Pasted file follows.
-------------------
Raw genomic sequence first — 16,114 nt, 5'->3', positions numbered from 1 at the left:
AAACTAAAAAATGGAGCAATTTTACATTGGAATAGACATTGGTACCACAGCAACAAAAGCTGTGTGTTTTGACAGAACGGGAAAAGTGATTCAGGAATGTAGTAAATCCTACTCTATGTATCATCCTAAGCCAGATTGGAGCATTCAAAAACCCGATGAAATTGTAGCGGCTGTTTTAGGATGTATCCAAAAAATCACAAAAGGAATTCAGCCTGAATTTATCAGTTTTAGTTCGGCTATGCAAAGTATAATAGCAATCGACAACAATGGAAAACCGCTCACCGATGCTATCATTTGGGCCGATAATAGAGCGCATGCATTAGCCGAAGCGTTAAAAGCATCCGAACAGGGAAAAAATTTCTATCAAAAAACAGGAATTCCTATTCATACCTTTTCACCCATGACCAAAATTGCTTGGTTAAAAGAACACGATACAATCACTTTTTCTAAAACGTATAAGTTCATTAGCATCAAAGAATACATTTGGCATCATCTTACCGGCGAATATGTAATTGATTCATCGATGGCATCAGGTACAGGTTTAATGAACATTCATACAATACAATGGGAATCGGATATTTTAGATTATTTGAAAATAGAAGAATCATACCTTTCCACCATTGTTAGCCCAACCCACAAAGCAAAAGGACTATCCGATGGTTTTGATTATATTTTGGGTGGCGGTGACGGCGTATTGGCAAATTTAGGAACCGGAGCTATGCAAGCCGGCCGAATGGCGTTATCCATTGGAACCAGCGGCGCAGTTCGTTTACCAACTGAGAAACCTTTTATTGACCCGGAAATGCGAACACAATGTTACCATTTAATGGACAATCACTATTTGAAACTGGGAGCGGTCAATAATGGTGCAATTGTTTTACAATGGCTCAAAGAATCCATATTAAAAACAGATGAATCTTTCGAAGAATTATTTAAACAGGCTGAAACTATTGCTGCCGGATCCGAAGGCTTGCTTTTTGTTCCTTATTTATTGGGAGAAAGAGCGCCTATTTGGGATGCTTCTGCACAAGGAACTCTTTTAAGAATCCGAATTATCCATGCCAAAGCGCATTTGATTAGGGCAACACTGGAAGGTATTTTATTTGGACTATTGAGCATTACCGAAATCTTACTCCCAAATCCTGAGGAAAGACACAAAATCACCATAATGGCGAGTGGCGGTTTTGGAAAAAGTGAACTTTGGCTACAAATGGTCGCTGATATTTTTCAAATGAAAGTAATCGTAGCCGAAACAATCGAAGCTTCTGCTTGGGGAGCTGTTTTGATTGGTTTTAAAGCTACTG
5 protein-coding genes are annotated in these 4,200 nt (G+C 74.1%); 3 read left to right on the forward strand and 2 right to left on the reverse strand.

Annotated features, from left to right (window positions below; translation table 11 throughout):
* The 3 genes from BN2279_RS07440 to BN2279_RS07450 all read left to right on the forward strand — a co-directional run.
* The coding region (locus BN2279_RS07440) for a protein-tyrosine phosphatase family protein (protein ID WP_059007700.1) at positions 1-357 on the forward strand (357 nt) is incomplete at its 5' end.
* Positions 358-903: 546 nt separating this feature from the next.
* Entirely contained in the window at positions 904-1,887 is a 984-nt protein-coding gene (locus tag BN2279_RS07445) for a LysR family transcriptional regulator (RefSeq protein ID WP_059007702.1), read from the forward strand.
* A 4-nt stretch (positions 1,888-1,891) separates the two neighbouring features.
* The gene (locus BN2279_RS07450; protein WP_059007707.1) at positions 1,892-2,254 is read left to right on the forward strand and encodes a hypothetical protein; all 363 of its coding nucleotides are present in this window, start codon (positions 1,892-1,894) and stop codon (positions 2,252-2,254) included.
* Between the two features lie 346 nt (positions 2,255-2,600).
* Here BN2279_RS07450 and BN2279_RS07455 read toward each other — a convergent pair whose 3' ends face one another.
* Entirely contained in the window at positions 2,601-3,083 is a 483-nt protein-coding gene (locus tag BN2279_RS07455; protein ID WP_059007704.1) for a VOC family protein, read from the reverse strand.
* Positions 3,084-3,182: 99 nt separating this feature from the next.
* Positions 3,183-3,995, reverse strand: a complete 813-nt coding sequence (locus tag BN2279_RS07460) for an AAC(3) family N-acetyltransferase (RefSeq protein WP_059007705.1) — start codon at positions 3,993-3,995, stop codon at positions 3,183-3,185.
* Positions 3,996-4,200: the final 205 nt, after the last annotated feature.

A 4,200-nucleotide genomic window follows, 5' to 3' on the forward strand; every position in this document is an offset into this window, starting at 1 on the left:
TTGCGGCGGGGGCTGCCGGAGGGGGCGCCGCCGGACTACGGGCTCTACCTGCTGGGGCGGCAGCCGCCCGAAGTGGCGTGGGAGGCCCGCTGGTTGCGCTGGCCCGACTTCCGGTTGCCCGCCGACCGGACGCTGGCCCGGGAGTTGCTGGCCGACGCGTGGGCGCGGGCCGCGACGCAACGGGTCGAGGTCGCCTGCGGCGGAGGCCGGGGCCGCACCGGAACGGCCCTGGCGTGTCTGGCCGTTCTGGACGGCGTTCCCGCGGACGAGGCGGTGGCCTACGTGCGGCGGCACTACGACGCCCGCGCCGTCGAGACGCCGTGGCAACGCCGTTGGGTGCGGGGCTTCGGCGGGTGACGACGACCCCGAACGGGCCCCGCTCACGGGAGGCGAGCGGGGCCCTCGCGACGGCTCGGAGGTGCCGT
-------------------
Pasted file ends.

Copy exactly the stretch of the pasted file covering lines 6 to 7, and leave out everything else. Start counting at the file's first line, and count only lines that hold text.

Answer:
* The coding region (locus BN2279_RS07440) for a protein-tyrosine phosphatase family protein (protein ID WP_059007700.1) at positions 1-357 on the forward strand (357 nt) is incomplete at its 5' end.
* Positions 358-903: 546 nt separating this feature from the next.